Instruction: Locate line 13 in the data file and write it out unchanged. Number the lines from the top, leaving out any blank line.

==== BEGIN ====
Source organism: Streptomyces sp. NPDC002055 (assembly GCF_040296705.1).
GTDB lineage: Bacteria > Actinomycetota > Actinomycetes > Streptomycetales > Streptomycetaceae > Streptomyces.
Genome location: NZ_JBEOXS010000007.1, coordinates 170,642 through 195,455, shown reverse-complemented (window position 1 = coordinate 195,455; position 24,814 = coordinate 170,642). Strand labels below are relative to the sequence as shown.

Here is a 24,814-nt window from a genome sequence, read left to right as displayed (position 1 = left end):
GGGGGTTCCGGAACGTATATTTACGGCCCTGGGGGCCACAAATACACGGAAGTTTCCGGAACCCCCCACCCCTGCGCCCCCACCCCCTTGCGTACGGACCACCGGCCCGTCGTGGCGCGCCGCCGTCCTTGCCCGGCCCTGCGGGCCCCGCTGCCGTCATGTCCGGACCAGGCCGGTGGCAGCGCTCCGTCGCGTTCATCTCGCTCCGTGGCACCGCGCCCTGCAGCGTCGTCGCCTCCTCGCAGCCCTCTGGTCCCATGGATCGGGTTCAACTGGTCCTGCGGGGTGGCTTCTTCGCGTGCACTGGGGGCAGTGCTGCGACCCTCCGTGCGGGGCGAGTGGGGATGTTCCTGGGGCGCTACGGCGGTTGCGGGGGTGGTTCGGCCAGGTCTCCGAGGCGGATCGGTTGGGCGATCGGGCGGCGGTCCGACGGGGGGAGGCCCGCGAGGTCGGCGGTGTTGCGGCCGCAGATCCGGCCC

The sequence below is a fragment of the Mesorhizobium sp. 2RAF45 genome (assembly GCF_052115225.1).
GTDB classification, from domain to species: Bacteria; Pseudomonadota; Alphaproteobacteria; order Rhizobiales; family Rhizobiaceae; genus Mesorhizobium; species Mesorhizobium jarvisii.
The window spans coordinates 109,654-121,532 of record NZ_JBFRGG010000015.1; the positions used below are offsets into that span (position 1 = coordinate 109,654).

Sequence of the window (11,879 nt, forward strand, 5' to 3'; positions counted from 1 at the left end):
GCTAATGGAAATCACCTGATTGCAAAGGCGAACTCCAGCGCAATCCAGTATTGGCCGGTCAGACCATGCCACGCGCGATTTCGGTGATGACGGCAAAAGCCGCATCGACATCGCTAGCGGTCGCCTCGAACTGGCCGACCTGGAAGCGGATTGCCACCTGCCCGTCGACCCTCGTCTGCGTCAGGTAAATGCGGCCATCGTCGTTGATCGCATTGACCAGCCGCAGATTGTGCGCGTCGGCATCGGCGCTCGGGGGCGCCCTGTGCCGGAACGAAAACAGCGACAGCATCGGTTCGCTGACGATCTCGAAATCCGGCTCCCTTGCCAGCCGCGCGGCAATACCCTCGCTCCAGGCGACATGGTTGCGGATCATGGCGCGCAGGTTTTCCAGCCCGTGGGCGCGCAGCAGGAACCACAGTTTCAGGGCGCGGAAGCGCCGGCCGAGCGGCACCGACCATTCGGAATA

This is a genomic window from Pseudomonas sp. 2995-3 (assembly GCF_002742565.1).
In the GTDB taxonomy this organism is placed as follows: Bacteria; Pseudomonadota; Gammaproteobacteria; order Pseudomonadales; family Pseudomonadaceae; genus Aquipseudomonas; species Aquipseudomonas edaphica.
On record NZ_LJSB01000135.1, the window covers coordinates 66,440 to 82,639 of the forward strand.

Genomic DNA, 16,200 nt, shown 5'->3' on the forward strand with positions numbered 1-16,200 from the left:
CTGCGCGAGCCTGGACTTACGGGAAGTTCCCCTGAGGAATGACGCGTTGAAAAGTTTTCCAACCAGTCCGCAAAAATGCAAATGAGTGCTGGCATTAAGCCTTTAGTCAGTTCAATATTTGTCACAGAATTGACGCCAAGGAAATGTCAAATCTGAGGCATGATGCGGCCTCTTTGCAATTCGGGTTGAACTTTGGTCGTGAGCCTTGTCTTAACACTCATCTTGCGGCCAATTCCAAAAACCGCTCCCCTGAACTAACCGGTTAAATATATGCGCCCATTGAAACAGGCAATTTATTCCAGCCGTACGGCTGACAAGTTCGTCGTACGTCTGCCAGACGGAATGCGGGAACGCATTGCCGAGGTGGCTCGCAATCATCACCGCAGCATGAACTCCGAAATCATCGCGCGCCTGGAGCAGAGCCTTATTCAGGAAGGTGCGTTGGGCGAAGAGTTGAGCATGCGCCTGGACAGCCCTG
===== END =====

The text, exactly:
On record NZ_LJSB01000135.1, the window covers coordinates 66,440 to 82,639 of the forward strand.